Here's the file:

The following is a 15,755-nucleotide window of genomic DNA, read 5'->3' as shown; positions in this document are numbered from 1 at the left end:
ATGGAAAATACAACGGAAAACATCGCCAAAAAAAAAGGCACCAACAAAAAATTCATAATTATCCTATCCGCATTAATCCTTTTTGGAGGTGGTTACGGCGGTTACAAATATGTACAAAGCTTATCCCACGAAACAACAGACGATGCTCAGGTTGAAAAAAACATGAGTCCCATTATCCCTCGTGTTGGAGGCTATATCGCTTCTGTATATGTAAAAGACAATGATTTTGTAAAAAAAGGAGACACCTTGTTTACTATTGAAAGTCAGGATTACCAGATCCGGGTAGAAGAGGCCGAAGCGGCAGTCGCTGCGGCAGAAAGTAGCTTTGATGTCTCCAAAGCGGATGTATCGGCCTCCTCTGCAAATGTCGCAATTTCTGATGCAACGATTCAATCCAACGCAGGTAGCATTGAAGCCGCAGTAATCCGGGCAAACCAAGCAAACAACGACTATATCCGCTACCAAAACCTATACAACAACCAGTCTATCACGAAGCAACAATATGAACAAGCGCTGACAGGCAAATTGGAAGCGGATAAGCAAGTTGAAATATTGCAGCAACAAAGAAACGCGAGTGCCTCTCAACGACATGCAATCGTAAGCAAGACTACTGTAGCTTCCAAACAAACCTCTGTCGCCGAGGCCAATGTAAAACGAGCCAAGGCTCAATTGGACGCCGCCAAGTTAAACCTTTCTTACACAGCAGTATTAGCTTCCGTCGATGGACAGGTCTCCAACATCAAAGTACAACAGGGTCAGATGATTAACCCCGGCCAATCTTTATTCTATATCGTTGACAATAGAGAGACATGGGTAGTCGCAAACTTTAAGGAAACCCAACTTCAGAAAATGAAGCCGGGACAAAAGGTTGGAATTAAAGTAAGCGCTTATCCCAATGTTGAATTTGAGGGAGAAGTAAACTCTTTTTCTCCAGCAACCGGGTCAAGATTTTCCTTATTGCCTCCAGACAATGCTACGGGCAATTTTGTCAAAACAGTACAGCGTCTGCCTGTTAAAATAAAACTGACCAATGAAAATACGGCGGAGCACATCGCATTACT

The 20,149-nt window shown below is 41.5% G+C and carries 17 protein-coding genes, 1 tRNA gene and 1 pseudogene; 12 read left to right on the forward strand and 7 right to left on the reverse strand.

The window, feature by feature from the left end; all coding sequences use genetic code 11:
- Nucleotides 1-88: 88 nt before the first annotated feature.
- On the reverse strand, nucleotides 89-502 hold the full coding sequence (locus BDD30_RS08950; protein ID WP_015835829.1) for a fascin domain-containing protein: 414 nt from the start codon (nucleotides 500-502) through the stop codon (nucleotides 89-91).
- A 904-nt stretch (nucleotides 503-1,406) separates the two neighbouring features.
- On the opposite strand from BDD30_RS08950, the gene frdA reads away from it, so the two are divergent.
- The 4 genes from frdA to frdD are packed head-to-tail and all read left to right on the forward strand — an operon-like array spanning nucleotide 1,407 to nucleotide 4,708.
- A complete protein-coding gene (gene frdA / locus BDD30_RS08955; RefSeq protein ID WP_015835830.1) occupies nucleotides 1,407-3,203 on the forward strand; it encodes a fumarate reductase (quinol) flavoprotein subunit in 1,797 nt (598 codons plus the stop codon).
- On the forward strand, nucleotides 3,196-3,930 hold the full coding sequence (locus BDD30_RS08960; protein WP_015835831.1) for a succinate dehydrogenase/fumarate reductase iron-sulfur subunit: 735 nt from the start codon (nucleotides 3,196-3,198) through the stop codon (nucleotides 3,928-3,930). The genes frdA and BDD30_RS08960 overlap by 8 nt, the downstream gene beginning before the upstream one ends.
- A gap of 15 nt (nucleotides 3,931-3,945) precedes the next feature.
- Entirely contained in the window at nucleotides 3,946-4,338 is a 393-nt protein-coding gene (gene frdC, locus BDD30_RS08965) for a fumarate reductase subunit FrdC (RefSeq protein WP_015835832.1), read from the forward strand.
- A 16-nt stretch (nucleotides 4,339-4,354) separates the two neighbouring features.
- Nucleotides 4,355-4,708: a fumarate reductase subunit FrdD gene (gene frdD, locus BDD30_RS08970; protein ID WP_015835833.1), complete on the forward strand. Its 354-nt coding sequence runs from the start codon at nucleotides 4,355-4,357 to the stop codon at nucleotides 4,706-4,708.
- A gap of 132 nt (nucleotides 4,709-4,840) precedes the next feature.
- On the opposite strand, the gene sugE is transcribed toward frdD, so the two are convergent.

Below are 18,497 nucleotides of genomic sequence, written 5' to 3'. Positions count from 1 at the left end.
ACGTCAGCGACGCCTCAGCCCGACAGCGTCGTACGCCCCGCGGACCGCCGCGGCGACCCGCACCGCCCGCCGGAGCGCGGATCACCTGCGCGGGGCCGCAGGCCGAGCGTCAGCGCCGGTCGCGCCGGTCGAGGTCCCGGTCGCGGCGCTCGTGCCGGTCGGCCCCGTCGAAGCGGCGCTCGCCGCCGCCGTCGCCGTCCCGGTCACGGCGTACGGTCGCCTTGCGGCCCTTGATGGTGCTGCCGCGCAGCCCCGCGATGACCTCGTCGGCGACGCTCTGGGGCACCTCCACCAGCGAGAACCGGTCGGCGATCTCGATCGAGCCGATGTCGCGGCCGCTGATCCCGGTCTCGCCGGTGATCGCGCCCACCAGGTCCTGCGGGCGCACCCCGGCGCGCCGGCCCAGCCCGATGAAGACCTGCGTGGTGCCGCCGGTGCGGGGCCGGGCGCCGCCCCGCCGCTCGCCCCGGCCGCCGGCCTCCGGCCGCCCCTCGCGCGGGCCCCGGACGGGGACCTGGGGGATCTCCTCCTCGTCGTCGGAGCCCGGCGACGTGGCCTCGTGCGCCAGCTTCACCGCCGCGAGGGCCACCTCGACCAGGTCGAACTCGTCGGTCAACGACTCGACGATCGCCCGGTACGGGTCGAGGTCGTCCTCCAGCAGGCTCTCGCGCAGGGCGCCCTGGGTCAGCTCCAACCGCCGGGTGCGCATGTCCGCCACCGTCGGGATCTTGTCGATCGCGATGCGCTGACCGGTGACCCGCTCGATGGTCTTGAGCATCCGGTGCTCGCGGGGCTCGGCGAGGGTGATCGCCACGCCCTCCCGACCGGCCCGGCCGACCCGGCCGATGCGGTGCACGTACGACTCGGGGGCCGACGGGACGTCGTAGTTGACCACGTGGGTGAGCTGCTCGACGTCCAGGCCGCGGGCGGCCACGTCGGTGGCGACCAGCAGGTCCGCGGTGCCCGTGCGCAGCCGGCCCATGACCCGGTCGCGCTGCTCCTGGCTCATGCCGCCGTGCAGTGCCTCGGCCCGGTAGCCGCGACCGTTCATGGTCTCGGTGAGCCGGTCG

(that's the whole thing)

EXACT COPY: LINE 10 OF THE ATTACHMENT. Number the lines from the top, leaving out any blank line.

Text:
- A complete protein-coding gene (gene frdA / locus BDD30_RS08955; RefSeq protein ID WP_015835830.1) occupies nucleotides 1,407-3,203 on the forward strand; it encodes a fumarate reductase (quinol) flavoprotein subunit in 1,797 nt (598 codons plus the stop codon).